This past holiday season made me realize that I feel a strong sense of fulfillment as a cancer survivor and caregiver.
I entered remission from Stage 3B non-small cell lung cancer as a two-time cancer survivor for over ten years on Jan. 2, 2020.
Then another year and one-half later I joined St. Peregrine’s Club, a cancer support group. I believed it was time for me to give back. I intended to advise and possibly even mentor individuals in treatment at the time. Immediately after arriving at the group, I connected with a woman about my age; we started talking and texting. She had been diagnosed with stage 4 colon cancer four months earlier.
My new friend was optimistic and full of faith from the day we met. However, two years have gone by and she has already significantly outlived her expected lifespan.
Neither she nor I had lived easy lives; both of us have experienced family struggles and losses during our friendship. We have a lot in common.
Last fall, in 2023, her second chemotherapy started to take its toll on her, so her oncologist suggested she take a break from treatment for three months until early December, several weeks ago.
Unfortunately, the break led to an increase in metastases in her lungs and liver. My special friend is now receiving a combination of chemo and immunotherapy. Her circumstances, which came on the heels of yet another serious family issue, have further weakened her. Right now, I’m feeling so frustrated; I wish so much I could do something for her — to take the weight off her back.
Soon after Christmas of 2022, after putting some significant time and effort into the resolution of some of my long-term childhood family issues, I learned that my first cousin had been diagnosed with pancreatic cancer. I hardly knew him but welcomed the chance to meet a new family member. He lived out of town, but he and I have texted and emailed, and gotten to know each other.
He’s struggled with harsh chemo and an intense surgical procedure. He’s now completing his second chemo regimen to kill the remaining malignant cells in his body. I’m hugely impressed by my cousin’s mental and emotional ability to cope with all his treatment.
I nonetheless know how much support from loved ones, even from a new cousin, keeps him going. I’m looking forward to him entering remission and then coming home to visit. It all seems so much more important than a holiday party or buying all those gifts.
And finally, last spring, I learned of one more cousin who needed a chance to talk to someone, someone who had been there, done that. She had been diagnosed with esophageal cancer, and once again, I welcomed the opportunity to get to know a member of my extended family.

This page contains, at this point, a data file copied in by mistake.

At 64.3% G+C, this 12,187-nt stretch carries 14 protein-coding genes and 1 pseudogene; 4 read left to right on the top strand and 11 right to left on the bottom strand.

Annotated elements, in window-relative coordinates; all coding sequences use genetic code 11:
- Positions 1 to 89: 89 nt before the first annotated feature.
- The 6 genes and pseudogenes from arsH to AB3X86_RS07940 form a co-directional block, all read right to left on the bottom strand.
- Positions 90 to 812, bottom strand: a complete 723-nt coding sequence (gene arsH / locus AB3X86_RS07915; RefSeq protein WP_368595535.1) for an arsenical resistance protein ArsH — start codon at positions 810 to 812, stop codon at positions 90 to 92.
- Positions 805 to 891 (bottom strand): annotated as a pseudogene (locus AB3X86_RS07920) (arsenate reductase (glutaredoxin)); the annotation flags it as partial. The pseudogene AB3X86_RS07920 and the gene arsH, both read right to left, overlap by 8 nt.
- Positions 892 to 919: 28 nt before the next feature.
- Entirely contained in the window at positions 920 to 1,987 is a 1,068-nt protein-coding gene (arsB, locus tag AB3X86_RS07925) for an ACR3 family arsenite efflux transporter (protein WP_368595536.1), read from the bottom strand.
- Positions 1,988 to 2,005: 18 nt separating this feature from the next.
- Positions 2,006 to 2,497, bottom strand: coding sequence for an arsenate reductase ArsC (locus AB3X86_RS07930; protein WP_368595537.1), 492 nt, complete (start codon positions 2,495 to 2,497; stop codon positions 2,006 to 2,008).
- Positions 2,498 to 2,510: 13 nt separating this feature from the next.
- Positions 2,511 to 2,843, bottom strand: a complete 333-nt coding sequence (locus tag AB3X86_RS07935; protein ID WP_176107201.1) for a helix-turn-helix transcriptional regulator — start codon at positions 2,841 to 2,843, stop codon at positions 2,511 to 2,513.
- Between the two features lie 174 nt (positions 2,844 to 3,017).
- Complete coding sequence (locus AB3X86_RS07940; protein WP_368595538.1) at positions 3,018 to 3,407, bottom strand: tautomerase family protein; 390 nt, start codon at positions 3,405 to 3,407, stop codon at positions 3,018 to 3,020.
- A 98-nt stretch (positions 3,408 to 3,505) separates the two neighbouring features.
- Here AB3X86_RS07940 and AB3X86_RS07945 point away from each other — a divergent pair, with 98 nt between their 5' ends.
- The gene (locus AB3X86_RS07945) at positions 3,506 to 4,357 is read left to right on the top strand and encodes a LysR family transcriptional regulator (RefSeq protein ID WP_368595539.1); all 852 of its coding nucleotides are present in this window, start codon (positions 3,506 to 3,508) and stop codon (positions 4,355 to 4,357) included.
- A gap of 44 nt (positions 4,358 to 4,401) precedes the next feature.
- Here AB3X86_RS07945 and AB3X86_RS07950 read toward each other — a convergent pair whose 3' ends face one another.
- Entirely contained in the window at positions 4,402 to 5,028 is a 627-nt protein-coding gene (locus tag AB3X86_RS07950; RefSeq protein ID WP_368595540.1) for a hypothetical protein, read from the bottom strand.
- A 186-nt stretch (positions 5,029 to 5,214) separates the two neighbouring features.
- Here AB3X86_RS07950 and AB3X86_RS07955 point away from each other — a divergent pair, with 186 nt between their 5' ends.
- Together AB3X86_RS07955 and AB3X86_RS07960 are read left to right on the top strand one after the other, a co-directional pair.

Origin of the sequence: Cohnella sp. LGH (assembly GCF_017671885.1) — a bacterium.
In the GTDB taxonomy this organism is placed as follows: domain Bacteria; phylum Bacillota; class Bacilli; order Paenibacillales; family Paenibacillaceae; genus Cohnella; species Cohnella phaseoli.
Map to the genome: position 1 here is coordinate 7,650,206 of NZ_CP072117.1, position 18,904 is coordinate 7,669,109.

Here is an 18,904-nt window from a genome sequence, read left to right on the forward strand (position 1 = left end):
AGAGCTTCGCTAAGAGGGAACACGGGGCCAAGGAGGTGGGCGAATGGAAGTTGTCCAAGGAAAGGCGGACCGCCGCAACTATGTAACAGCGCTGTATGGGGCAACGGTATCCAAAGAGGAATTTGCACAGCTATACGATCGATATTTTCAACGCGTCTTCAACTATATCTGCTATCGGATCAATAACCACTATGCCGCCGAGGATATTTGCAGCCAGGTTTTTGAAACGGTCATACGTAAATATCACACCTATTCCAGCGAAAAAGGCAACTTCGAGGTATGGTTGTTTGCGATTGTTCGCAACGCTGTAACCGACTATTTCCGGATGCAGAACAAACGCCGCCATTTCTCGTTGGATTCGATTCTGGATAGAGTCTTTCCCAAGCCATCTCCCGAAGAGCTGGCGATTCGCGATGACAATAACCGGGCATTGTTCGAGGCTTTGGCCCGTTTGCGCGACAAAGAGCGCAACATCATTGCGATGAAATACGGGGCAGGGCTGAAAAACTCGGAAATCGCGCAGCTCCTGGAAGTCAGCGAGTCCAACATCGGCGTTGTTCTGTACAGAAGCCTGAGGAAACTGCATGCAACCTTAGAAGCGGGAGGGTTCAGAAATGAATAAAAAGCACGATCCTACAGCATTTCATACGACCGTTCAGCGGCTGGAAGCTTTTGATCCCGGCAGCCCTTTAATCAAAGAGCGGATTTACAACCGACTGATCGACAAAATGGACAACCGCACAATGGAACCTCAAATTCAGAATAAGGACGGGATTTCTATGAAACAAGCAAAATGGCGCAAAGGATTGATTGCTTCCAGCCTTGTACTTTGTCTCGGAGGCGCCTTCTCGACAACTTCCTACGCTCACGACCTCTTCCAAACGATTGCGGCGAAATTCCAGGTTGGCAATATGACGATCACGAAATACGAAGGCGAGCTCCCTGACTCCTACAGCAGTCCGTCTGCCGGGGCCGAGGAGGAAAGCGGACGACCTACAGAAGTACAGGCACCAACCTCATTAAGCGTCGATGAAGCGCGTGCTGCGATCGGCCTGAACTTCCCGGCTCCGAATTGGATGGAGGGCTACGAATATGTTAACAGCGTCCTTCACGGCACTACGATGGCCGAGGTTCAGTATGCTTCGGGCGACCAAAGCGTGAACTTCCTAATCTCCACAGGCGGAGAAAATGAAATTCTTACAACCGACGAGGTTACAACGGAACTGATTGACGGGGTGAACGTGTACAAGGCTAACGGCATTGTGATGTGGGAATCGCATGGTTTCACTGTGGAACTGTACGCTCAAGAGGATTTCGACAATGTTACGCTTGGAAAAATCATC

Although my latest cousin mentee had recently had a CT scan, which confirmed no spread of her cancer, she had a difficult decision to make regarding her next treatment. Again, a situation in which I want to get completely involved, but of course I don’t want to overstep my bounds. I want to be there for her, more than I want to decorate or bake cookies.
The holiday season is joyful, festive, glamorous, merry and bright, all cheerful and fun words. And some of that can be enjoyed by cancer patients, survivors and caregivers.
When I think back to my experiences in cancer treatment, I remember after meningioma surgery, I was sent to the ICU routinely and felt so sensitive to my teenage daughters seeing me in those circumstances. I couldn't be loving and protective as a mother over those next thirty-six hours.
Years later, the radiation therapy I received as part of my lung cancer treatment, took place between mid-December and mid-January. I had Christmas and New Year's Day off. The decorations in the cancer center were nice; some of the medical professionals wore Santa hats. And I was fine, focusing on getting through my treatment. That’s what mattered. Going home with red and green lifesavers was a special Christmas treat, no lively partying for me.
I had my five-year post-diagnosis CT scan, the most significant time in one’s cancer journey, last June. Officially, I’m cured! I surprised even myself when I didn’t yell, cheer or jump up and down.
Melancholy was the emotion I experienced as a survivor and a caregiver. I felt sadness. Three very important people in my life were not as fortunate as I was.
That was six months ago. After a few days my melancholy dissipated, and contentment slowly took its place.
This December has brought with it contentment for me, with just a little melancholy thrown in. Like my cousins and my special friend, I am part of an ongoing cancer journey, still receiving yearly scans and keeping on the lookout for recurrence or spread of cancer.
I feel a strong sense of fulfillment — an experience that I couldn’t have had without the mentees in my life.
If you’re a survivor, please consider giving back.
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